Altera published a white paper about how Altera FPGA devices are addressing 100-GbE line card design challenges. As various standard bodies finalize the 100G standards for transport, Ethernet, and optical interfaces, FPGAs play a vital role for early adopters of technology who want to design 100G production systems. As a result of increasing demand for more bandwidth, service providers are looking at emerging 40-GbE/100-GbE standards for their next-generation line card options. Altera Stratix V FPGAs solve the bandwidth problem by providing integrated 12.5-Gbps transceivers with hardened 100G PCS functions on the 28nm technology node.
Two qualities are important in a network: speed and reliability. Not only must the network be up all the time, it must also be fast. However, the load on networks has increased tremendously. Data is a minor component of what the network carries; voice, sound, and multimedia now form the major components. According to the Cisco Visual Networking Index (VNI) Forecast, annual global IP traffic will reach two-thirds of a zettabyte (trillion gigabytes) by 2013. This number represents more than a five fold increase over today’s IP traffic. Video will account for 90 percent of the traffic growth in 2013.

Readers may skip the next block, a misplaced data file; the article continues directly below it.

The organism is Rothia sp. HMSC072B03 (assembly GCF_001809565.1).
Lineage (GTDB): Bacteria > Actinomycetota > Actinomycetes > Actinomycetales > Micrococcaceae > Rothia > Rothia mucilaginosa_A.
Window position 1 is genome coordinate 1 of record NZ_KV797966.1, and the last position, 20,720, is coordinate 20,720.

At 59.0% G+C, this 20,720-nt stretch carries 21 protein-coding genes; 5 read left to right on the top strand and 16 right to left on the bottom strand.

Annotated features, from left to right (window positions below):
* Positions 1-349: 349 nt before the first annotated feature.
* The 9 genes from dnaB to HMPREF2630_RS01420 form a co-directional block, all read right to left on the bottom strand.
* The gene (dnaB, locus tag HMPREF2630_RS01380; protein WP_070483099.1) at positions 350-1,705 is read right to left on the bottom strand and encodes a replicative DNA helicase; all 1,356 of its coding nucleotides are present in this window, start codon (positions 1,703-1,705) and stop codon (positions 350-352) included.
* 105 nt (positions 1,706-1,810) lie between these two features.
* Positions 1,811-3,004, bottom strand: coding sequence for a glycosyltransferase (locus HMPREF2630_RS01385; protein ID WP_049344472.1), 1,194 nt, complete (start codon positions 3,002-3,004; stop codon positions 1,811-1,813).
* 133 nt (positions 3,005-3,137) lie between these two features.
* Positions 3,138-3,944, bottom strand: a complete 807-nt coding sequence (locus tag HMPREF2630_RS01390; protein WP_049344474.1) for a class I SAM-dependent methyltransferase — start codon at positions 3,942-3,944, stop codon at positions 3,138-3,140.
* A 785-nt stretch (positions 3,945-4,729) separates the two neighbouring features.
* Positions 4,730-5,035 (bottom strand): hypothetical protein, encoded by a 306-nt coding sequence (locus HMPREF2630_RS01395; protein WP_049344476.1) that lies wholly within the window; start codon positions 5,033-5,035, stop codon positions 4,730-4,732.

100G system designs are gaining popularity as bandwidth requirements continue to grow exponentially. Altera’s 28nm Stratix V FPGAs offer designers an ideal FPGA solution for 40-GbE/100-GbE systems by delivering the highest density FPGAs with integrated 12.5-Gbps transceivers and hardened industry-standard IP. Stratix V transceivers support the emerging 100-GbE standards and proprietary serial protocols with line rates up to 28 Gbps. Stratix V FPGAs are specifically built to meet the requirements of next-generation 100-GbE system designs, thereby offering system designers an accelerated time-to-market advantage with reduced risk compared to ASIC or ASSP solutions. By using Stratix V FPGAs, designers can implement current 100-GbE standards and easily adapt their designs to future enhancements.
More info: Addressing 100-GbE Line-Card Design Challenges on 28nm FPGAs (pdf)